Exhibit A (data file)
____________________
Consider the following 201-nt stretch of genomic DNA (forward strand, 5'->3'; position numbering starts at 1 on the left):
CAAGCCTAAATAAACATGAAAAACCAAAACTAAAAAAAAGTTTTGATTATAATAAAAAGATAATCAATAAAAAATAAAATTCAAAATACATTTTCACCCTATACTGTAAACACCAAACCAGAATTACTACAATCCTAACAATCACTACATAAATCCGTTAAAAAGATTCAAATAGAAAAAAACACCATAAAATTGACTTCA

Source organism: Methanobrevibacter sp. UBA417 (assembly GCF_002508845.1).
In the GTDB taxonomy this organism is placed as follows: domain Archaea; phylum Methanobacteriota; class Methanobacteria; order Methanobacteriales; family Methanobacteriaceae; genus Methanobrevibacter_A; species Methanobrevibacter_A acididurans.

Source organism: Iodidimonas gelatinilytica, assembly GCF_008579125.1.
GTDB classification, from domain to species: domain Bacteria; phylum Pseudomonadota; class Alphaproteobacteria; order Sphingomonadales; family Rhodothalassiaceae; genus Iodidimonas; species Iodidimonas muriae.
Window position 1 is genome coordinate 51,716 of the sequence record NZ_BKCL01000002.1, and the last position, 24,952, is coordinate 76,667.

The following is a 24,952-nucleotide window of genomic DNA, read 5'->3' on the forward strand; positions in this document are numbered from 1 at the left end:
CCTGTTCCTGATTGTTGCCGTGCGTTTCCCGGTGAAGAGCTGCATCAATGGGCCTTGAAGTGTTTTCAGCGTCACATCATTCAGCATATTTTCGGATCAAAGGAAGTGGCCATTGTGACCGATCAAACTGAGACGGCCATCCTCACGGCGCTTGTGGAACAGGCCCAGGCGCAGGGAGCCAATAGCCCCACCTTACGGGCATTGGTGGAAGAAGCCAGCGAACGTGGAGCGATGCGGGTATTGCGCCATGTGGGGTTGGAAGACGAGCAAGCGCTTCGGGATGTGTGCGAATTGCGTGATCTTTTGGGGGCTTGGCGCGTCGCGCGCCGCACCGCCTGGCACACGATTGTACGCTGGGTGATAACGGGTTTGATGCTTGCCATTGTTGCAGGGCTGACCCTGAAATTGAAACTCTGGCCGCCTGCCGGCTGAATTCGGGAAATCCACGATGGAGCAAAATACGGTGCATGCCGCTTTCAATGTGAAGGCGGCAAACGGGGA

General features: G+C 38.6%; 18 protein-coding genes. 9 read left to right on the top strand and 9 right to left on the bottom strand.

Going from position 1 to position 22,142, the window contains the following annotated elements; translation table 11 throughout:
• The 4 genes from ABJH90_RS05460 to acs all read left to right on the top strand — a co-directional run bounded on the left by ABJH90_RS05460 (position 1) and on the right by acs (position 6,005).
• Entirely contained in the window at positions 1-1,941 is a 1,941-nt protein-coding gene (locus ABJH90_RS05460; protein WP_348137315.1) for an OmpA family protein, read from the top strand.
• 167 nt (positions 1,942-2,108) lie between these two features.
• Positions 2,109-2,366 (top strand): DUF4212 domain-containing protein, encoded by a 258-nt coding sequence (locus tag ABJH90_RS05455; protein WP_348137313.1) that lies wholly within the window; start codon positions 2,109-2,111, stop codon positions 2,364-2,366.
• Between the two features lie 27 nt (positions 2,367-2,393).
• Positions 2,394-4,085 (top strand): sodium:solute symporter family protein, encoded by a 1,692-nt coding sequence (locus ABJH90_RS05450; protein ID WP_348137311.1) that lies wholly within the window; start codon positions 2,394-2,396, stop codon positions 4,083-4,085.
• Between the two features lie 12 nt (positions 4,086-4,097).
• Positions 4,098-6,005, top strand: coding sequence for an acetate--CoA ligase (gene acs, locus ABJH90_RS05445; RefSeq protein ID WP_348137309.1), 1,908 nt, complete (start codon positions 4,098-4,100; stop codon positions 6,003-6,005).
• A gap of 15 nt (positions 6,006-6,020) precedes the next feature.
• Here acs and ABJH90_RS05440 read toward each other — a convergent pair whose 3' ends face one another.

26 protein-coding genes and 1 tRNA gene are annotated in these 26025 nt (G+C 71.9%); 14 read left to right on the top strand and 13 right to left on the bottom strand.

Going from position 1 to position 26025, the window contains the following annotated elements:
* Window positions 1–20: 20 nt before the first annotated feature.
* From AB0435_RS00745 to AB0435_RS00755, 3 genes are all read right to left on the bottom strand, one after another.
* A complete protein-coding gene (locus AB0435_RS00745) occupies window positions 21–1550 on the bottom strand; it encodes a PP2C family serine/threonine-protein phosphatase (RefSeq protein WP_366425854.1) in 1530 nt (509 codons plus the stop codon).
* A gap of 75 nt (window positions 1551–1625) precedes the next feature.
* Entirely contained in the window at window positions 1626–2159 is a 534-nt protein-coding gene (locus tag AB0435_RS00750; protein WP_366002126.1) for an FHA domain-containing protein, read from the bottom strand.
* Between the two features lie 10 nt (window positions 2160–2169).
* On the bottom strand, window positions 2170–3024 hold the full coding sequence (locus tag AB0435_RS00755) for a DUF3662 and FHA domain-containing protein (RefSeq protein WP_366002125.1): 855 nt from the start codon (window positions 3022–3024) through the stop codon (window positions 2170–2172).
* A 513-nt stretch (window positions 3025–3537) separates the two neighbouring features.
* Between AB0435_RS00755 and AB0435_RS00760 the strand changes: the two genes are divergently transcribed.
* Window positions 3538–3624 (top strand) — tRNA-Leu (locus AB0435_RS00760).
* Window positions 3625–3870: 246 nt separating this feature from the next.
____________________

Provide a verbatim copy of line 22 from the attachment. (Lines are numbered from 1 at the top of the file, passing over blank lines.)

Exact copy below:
26 protein-coding genes and 1 tRNA gene are annotated in these 26025 nt (G+C 71.9%); 14 read left to right on the top strand and 13 right to left on the bottom strand.